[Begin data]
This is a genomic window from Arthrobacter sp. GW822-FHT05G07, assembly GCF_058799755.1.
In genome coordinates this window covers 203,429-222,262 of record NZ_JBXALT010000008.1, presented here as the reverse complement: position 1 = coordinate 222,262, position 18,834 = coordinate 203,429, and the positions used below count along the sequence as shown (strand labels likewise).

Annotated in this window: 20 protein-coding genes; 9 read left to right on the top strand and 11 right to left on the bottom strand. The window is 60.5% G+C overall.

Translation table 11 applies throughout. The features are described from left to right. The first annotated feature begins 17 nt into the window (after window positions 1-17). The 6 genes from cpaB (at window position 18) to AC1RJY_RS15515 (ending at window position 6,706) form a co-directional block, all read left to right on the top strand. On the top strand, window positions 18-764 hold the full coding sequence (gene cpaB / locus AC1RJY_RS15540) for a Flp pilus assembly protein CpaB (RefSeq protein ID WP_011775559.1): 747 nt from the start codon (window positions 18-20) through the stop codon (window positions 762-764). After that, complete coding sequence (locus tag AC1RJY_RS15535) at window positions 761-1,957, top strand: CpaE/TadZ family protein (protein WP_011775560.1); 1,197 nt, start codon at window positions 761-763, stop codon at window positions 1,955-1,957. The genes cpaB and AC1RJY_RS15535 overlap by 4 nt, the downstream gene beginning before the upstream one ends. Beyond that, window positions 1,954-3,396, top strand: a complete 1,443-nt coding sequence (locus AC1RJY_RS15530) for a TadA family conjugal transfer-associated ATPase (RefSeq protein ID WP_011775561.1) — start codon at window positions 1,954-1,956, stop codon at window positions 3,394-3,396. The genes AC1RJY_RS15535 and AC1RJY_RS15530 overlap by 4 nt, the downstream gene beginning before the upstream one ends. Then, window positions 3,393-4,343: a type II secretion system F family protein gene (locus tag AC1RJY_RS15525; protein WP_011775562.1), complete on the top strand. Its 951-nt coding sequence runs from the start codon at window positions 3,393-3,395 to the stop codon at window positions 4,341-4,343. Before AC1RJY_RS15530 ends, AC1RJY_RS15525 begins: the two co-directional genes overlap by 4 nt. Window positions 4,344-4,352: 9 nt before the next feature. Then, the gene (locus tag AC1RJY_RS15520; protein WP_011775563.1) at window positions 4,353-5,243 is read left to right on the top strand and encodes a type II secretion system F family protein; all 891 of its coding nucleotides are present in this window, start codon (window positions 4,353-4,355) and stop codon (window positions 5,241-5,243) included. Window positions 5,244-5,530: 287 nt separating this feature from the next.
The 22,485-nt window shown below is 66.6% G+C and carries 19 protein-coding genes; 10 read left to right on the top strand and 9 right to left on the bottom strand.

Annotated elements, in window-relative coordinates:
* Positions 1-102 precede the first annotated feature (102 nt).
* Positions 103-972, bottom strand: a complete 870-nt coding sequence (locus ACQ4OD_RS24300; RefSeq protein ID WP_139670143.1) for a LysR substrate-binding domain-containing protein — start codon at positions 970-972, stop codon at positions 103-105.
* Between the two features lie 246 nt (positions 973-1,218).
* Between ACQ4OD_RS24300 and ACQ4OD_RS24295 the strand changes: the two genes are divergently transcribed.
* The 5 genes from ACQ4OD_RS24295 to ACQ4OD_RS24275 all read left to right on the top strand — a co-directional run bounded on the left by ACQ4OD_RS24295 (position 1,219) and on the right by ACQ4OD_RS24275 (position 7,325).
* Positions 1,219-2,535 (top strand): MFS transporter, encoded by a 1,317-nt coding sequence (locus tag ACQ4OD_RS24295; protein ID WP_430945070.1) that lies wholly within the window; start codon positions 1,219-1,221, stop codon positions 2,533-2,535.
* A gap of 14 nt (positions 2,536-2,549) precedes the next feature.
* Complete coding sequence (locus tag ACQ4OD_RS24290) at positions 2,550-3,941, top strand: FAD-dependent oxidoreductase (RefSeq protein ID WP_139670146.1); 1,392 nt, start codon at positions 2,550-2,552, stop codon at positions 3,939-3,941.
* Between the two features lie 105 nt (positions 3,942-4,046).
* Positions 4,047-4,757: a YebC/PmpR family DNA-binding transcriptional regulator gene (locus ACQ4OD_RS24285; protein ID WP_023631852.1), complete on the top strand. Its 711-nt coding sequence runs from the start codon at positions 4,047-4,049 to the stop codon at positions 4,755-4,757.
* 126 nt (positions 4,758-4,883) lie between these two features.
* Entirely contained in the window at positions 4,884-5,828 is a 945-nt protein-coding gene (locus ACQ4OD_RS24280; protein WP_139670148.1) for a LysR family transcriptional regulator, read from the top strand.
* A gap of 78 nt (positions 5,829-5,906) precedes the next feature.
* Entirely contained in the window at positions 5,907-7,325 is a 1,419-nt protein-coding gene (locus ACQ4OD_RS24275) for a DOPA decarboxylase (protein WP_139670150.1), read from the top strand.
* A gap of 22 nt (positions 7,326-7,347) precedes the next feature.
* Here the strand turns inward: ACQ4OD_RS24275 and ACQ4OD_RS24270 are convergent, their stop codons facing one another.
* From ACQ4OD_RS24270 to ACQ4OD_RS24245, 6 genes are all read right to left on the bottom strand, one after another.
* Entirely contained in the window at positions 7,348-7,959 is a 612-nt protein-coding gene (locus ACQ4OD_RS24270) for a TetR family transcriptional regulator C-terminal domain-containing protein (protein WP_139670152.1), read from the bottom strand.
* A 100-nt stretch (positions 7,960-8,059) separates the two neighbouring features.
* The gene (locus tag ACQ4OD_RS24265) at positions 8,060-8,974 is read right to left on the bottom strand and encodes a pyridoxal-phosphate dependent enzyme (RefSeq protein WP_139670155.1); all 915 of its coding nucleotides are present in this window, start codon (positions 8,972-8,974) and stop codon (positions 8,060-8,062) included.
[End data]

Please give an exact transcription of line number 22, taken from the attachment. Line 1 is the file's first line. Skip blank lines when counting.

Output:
* Here the strand turns inward: ACQ4OD_RS24275 and ACQ4OD_RS24270 are convergent, their stop codons facing one another.